—Kevin B. Anderson, Marx at the Margins: on Nationalism, Ethnicity, and Non-Western Societies (University of Chicago Press: 2016) p. 171

…The social dynamics of impersonal power … are intrinsic to capital as the alienated subject of the historical movement of modern society… the reproduction of the human life process under capitalism is a concrete form of an essentially inverted form of existence where the object dominates the subject… workers are subsumed into capital, becoming a particular mode of its existence.

—Martín Arboleda, Planetary Mine: Territories of Extraction Under Late Capitalism (Verso Books: 2020) p. 59 and 82

Who, or what, is the subject of history? Is anyone running the show, or are we on a runaway train with no exit? As these epigraphs indicate, Capital is the self-developing subject of modern life, but it is a subject with no brain, no feelings, no purpose other than the unending expansion of value. Its priests and acolytes concoct endless ideological cloaks to justify and explain the necessity of subordination to this stony, impersonal, and seemingly irresistible force. Their preposterous claims that the world is wealthier and happier than ever require an acrobatic process of forgetting the genocide and slavery that started this whole process, and then “unseeing” the millions of starving, water-less, landless destitute, the countless homeless camping in the streets of rich cities, the climate refugees beginning their peripatetic search for new homes.

Far from creating the material conditions for the transition to communism, as Marx imagined, capitalism has produced scarcity on a global scale. It has devalued the activities by which our bodies and minds are reconstituted after being consumed in the work process and has overworked the earth to the point that it is increasingly incapable of sustaining our life.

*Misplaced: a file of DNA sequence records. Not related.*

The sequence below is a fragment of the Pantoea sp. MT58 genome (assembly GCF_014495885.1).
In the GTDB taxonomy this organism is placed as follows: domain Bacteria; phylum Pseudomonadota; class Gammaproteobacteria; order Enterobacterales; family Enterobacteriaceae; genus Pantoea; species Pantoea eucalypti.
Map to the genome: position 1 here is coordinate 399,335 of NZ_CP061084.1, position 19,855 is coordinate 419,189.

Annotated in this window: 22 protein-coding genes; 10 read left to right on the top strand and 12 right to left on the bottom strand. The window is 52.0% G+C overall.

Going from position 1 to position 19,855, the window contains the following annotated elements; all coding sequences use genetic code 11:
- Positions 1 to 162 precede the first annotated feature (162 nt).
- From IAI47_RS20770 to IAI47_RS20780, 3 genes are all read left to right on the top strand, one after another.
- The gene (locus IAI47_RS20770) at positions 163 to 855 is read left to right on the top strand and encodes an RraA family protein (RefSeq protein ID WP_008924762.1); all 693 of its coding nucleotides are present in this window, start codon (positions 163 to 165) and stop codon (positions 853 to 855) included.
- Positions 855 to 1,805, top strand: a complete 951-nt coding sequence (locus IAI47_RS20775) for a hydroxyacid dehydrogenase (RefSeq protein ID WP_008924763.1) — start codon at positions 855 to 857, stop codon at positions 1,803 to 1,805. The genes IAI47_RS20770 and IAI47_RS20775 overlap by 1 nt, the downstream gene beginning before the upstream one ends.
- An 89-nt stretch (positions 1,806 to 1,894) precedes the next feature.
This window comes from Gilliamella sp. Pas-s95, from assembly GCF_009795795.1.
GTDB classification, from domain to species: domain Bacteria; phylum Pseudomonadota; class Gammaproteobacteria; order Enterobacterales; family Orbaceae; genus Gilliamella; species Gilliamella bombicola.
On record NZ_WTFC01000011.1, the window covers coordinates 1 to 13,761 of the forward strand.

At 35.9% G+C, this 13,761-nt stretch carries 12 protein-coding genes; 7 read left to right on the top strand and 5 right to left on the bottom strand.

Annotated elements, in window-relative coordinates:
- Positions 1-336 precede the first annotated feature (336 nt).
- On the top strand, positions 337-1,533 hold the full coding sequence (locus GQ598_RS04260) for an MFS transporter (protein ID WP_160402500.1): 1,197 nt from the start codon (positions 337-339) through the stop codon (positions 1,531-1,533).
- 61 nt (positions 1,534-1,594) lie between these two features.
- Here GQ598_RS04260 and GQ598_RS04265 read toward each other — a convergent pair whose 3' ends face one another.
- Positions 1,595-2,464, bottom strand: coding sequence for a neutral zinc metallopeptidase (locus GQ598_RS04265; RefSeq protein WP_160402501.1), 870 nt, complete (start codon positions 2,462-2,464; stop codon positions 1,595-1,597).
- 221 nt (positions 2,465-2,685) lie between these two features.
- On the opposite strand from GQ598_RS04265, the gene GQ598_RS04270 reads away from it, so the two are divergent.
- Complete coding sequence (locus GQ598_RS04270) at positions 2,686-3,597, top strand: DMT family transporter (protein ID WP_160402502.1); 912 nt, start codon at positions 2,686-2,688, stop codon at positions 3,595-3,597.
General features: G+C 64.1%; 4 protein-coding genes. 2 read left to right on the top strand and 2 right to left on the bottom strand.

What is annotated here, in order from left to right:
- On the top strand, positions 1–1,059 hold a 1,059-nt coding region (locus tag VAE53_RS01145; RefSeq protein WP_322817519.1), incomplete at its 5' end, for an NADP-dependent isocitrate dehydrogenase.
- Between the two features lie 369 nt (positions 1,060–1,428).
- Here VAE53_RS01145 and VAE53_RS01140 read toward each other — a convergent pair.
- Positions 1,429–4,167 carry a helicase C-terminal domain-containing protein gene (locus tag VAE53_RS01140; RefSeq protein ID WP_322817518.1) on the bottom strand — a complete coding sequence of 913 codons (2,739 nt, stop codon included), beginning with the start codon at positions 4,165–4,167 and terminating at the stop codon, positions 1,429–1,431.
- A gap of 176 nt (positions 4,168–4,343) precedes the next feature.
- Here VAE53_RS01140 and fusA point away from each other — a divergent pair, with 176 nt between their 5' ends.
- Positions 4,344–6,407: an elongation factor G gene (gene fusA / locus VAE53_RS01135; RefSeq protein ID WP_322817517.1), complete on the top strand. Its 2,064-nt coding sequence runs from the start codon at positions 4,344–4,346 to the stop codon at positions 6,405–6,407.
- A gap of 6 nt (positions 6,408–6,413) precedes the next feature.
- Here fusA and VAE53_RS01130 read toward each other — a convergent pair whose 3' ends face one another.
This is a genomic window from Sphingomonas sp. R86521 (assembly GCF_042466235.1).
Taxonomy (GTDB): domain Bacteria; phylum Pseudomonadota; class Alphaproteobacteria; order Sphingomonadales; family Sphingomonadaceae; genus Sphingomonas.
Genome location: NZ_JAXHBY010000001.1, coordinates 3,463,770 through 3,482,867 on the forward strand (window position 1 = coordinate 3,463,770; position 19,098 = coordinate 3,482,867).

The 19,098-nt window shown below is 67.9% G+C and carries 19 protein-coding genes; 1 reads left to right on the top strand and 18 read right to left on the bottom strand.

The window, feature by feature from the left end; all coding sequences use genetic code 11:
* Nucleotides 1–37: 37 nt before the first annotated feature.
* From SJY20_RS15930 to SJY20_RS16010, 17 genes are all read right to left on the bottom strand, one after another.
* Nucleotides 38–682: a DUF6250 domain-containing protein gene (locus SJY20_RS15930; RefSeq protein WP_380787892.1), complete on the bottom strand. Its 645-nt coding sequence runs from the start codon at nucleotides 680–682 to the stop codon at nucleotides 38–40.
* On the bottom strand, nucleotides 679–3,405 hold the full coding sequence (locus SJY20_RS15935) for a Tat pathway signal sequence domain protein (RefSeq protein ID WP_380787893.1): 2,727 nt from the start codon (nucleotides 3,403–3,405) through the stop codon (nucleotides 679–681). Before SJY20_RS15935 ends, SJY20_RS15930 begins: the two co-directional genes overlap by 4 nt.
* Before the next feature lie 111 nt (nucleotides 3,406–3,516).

Federici, p. 189

I’ve spent the last quarter century trying to stimulate the sense of historical agency that everyone embodies, or ought to. I think each of us is an historical actor, every day and all the time! The central idea is that if we were to reclaim our ability to determine our shared fate, an ability that requires an engaged sense of agency and its potential power, we could find a way to consciously choose the path forward for our lives. My work with grassroots bottom-up history via Shaping San Francisco has its own roots in my life-long rejection of the organization of society, from the mind-numbing busywork I faced in elementary school to the absurdities of wage-labor. Self-employment gained me a modicum of independence, but it did nothing to affect the larger arrangement of society, which if anything, has grown demonstrably worse in my years.